The incorporation of emulsifiers, such as lecithin and HMPC helped in the retention of water during baking, giving final biscuits with similar WL, moisture and aw than B-Control. When HPMC is dispersed in water, hydrogen bonds form between the hydroxyl groups in HPMC and water47,48. Then during baking, there is an increase of strong hydrophobic interactions between HPMC chains that gave place to a sol-gel transition49,50, which will have retained more water within the biscuit systems (B-CNE and B-INE).
Spreadability Index (SI)
Biscuit quality can be summarised in two general aspects: the size and the bite5. Pareyt and Delcour5 and Manley3 explained that final biscuit dimensions depend on several factors: the dough spread onset, the dough spread rate during baking, and the set time. The dough spread onset is influenced by an increase in the mobility of gluten proteins as temperature increases and is influenced by the level of plasticiser (water) or anti-plasticiser (syrup). The dough spread rate during baking is defined by the levels of dissolved sugar and melted fat, or in other words it is defined by dough viscosity. The set time is defined by an ‘apparent’ glass transition of the protein network, increasing its viscosity and stopping cooking spreading. The height of the biscuit continues to increase due to gases formation until the structure collapses at the end of the baking process. The appearance of the four formulations of biscuits was as shown in Fig. 1.
Results of the SI of biscuits are presented in Table 2. B-Control, B-CNE and B-INE showed no statistical differences (p > 0.05) in terms of spreadability. On one hand, it could have been hypothesised that the fat reduction would have decreased the spread rate and the addition of water would have decreased the anti-plasticiser effect resulting in smaller biscuits. Previous work where the shortening was replaced by hydrocolloids (polydextrose, maltodextrin, inulin or whey proteins) in biscuits showed the diameter of the final products decreases due to elastic shrinkage tendency of these samples during baking51,52. On the other hand, the results from this study showed that the functionality of the CNE and its ingredients had a different effect on biscuit SI than other emulsions with HPMC. Previous studies in which oil in water emulsions with HPMC or ethyl cellulose were used to replace shortening in short dough biscuits reported a later set time for biscuits made with the emulsions53 together with higher biscuit diameter, thickness and SI values due to a softer and more fluid dough behaviour during baking24. However, the emulsions from the aforementioned studies, although using HMPC with similar degree of substitutions than the HPMC used in this study, contained higher amounts of oil (47–52%). Moreover, the rheological properties of the nanoemulsions stabilised by HPMC and lecithin could also explain the spreadability of the dough during baking. In a previous study the rheological behaviour during micro-baking was studied39; at low temperatures (20–40 °C) conventional emulsions and nanoemulsions stabilised by HPMC and lecithin showed a decrease in moduli values, which was related to a weakening effect in the intermolecular hydrogen bonds caused by the increased temperature. Then as temperature increased (40–65 °C), G’ and G” moduli increased, marking the starting point of the gelation temperature, during which the formation of strong hydrophobic interactions between HPMC molecules for the formation of a three-dimensional network took place39. This sol–gel transition could have control the spread of the dough during baking. The lower oil content (10%) and the combination of emulsifiers (HMPC and lecithin) used in this study to formulate the emulsions gave similar spreadability properties as butter, and as a consequence the strategy used in this study has given place to a similar spreadability behaviour in biscuits made with the nanoemulsion (B-CNE) than the ones with butter (B-control).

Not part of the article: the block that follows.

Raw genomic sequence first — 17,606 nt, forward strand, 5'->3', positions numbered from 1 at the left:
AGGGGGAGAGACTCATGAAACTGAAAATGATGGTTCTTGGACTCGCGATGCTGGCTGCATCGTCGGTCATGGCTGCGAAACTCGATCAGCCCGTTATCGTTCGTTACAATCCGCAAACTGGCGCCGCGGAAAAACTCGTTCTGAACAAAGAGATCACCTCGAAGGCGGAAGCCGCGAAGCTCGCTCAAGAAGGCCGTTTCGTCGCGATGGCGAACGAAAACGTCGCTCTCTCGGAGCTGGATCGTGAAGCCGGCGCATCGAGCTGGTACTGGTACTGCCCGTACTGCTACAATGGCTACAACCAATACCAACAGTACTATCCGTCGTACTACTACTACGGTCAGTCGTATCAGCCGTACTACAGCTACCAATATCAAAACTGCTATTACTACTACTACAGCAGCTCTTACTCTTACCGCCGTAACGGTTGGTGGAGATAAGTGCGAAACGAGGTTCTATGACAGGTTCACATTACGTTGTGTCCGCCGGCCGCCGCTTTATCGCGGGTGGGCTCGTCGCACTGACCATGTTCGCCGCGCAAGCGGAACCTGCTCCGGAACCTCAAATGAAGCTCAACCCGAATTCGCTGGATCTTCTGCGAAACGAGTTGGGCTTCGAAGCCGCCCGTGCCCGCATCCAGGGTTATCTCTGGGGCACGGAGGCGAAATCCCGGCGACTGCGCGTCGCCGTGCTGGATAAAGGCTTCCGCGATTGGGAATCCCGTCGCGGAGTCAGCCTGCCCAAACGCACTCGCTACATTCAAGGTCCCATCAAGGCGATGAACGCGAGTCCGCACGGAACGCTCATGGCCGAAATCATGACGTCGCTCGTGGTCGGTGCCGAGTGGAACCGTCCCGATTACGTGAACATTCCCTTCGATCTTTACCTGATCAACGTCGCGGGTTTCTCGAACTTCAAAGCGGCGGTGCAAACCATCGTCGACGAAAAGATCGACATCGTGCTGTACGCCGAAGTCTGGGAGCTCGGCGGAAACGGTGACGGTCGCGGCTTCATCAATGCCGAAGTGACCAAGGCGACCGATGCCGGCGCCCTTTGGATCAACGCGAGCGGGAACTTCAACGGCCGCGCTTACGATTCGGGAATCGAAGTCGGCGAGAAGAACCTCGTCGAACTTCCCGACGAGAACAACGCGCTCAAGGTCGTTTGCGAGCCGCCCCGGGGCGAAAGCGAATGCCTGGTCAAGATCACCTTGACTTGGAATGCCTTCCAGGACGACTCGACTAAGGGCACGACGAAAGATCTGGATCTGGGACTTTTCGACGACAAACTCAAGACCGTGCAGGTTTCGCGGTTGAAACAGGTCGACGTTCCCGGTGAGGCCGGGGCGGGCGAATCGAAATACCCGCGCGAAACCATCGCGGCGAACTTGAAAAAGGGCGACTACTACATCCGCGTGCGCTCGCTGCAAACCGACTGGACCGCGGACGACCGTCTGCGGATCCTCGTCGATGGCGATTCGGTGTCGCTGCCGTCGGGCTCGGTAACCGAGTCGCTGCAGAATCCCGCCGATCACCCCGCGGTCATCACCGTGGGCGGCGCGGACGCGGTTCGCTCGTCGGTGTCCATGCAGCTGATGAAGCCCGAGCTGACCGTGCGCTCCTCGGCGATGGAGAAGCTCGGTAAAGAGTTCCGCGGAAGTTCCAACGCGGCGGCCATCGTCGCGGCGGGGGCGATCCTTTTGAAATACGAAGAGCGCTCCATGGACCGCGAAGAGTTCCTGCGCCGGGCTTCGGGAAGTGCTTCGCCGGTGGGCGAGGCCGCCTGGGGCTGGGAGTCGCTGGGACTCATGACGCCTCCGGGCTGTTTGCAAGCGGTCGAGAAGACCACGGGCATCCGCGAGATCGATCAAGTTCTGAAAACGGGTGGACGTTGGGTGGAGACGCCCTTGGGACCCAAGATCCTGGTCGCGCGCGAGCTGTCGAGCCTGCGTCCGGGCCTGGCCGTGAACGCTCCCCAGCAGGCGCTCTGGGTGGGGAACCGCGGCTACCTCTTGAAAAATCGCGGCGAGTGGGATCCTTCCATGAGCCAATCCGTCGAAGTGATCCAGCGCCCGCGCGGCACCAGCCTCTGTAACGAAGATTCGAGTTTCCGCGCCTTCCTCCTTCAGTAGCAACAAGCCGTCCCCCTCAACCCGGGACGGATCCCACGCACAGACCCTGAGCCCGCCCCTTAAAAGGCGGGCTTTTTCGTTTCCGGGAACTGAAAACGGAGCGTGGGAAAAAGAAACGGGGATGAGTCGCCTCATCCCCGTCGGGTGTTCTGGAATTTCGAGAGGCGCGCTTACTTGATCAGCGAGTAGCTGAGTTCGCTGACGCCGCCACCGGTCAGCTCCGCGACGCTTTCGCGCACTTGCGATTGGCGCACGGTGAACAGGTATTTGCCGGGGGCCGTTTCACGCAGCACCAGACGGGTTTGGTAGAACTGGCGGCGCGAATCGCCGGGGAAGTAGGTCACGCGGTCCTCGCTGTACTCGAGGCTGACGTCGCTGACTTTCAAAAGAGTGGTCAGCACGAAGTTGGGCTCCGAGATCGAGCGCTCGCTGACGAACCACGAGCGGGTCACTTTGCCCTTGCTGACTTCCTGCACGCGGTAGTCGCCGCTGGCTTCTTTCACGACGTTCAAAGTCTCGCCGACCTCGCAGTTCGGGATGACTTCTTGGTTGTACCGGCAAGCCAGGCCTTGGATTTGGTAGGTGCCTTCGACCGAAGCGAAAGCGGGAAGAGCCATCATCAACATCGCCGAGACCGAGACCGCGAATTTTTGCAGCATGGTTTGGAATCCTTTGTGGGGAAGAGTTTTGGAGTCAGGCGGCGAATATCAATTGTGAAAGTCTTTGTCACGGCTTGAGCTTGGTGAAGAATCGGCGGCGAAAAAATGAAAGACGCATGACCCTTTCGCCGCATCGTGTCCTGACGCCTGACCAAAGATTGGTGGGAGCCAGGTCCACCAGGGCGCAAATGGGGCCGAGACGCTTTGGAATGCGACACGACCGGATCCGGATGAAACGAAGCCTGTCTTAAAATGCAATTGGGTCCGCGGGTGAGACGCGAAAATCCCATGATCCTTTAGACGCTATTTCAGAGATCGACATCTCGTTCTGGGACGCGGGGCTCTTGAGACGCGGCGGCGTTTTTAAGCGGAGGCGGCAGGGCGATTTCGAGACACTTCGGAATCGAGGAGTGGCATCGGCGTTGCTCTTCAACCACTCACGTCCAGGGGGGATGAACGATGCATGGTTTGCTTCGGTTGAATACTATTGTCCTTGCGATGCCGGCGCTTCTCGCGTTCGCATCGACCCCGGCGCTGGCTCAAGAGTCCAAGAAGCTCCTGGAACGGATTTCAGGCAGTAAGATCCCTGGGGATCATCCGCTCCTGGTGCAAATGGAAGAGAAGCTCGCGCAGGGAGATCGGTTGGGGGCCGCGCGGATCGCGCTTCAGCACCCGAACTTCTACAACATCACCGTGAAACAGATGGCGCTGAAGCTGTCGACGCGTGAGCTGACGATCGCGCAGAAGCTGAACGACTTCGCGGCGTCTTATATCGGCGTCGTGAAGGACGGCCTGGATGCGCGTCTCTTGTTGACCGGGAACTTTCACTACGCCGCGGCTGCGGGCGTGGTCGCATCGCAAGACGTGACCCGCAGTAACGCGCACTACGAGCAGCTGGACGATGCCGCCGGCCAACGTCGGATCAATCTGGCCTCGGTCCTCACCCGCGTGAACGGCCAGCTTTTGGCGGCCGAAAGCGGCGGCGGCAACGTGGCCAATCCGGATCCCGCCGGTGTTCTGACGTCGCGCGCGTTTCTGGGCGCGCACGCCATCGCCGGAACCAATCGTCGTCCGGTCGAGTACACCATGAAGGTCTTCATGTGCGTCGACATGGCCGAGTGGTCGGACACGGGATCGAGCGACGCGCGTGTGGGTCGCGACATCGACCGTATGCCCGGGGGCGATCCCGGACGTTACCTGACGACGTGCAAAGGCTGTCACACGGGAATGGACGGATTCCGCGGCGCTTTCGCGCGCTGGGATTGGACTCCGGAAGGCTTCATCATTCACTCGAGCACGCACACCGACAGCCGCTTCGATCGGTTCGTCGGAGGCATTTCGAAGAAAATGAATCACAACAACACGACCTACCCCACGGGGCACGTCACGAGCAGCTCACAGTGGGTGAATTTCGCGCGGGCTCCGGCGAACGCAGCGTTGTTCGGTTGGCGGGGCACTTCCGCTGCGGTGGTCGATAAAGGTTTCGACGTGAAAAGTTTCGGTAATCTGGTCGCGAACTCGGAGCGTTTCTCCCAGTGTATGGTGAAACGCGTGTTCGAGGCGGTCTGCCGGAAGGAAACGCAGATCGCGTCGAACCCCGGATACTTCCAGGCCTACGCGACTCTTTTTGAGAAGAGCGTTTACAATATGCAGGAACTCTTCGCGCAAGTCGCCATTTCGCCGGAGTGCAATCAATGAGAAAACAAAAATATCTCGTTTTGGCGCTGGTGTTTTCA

As expected, B-EVOO biscuits showed the highest (p < 0.05) SI. The higher content of liquid fat produced a softer dough with higher spreadability rate, higher final diameter and lower height. These results were in agreement with other studies, which observed that higher fraction of unsaturated fats lead to a higher spreadability index21,54, since the degree of saturation affects physical and thermal properties in fatty acids, specifically cis double-bonds in the acyl chain decrease the fat melting point. This characteristic of the oil decreases the viscosity of the dough, increasing the spreadability on set and rate.